(*And they're still true!)
- The cheap solution can be the green solution. Baking soda, ammonia, you name it…many “kitchen” products can find a second, third or fourth life as various cleaning products. And a $6 package of Arm & Hammer at Sam’s Club is far cheaper – and takes less space – than a multitude of plastic bottles holding who knows what chemicals.
- A drop in discretionary income doesn’t mean you have to drop environmentally friendly habits. Whether your household lost an income like ours did or you’re still reeling from the effects of gas prices by Sybil, you can take sustainable steps on any budget by swapping out old habits.
- We’re now dealing with the 4 R’s of environmentalism: Reduce, reuse, recycle, re-buy. It seems that the trendy thing is to repurpose these days – whether you do it yourself or if you pay someone to do it for you (like some of the purses out there.) Also, is it me, or are more and more Goodwill and other resale shops opening up these days?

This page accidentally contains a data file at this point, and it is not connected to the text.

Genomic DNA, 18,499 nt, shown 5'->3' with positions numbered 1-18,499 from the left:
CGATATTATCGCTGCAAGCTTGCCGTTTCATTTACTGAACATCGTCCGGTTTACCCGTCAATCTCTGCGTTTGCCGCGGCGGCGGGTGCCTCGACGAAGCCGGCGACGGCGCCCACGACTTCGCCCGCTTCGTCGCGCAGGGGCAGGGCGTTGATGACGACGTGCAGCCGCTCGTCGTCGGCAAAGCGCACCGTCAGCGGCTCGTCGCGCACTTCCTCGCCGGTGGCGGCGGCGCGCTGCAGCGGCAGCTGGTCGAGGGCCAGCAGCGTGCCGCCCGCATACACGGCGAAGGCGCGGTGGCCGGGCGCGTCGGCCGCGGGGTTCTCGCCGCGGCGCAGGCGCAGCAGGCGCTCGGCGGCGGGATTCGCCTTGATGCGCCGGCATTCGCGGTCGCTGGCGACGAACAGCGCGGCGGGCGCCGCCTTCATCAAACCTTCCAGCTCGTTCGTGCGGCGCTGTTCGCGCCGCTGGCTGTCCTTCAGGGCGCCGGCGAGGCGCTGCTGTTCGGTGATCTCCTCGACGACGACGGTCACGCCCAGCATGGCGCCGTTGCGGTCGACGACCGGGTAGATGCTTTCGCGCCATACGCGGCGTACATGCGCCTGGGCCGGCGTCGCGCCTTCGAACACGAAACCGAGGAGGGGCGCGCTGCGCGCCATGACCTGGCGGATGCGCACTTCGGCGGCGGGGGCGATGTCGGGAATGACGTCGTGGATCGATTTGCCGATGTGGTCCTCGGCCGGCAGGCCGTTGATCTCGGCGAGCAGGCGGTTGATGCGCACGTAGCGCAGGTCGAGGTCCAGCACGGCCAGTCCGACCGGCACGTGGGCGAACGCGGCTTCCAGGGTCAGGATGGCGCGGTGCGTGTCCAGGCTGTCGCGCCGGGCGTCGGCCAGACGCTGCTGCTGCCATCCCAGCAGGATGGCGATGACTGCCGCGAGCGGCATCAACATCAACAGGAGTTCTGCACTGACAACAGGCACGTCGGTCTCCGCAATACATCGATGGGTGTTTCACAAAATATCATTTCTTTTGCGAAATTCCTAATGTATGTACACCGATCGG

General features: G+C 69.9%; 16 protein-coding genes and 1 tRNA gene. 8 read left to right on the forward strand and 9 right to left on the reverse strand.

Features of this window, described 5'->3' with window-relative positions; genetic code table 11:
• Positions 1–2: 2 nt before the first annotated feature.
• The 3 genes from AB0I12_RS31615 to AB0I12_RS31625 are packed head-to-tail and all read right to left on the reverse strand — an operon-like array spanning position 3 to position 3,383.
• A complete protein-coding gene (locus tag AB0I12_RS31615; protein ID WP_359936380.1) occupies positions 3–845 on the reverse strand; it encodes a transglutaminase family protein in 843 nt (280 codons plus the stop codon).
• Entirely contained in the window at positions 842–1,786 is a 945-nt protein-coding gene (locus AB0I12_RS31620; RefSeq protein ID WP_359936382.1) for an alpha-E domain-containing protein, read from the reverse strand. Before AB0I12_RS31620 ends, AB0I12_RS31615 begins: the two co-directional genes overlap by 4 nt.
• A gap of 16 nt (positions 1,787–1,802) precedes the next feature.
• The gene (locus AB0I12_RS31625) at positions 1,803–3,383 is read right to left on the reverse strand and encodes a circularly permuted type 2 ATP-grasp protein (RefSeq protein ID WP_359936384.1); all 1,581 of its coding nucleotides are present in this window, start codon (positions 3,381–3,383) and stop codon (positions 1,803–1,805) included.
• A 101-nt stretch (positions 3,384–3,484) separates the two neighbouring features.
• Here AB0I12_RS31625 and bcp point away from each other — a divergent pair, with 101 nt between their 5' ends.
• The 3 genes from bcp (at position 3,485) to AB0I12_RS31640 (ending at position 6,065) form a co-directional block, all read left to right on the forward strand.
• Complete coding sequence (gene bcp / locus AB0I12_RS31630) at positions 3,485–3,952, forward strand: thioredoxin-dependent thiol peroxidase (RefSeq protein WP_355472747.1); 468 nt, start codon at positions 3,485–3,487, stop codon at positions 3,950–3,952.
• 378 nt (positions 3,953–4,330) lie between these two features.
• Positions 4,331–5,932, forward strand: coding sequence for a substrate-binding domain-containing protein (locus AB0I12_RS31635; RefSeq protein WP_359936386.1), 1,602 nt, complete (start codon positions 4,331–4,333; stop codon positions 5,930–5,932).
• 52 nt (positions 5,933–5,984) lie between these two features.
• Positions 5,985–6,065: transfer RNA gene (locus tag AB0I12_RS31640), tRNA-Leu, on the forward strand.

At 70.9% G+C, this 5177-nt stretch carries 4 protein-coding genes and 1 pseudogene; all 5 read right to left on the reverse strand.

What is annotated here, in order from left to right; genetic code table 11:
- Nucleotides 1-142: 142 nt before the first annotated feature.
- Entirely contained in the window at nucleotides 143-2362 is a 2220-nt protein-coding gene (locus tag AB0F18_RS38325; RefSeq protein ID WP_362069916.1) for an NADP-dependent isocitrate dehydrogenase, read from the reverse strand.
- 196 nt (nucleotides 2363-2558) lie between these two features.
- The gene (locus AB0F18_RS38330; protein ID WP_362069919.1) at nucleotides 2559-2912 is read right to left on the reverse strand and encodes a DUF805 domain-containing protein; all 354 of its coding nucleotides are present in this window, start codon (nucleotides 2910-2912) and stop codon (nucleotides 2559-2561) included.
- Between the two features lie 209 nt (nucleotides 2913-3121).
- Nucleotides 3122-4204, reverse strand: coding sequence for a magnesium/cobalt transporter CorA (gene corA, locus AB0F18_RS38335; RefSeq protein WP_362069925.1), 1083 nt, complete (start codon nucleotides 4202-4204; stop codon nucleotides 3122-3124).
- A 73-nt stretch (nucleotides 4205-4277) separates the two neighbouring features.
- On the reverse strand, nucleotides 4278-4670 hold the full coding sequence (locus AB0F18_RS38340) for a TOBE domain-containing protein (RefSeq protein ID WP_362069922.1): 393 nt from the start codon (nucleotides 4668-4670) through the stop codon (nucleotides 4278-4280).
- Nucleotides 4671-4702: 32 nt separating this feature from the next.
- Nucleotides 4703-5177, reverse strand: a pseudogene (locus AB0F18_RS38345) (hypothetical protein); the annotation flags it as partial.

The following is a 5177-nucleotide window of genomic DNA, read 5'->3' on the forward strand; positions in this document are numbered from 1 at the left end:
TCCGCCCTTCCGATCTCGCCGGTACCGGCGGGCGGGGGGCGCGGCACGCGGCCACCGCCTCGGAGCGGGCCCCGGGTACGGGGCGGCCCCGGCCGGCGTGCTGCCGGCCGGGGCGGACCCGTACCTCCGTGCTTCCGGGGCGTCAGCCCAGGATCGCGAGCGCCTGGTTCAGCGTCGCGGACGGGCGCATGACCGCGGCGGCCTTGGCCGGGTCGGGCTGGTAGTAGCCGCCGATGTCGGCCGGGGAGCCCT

- A cheap date isn’t a bad thing. The chefs in my family experimented with a multitude of recipes and local foods, with always interesting results. Buying locally at the new farmers markets helped us expand our menu, keep our money in our local economy, support sustainable producers and stick to an ever-tightening budget. And let me tell you, a home-cooked meal beats a box of Hamburger Helper or a fast-food meal any day.
- Pick your battles, and don’t sweat it if you lose a few. While it’s a great ideal to move to an environmentally friendly lifestyle, the reality is it’s not as simple as turning on a switch. It’s a transition, and a slow one at that. And sometimes, you backslide. And that’s OK too. Because the steps that you did take can make a difference.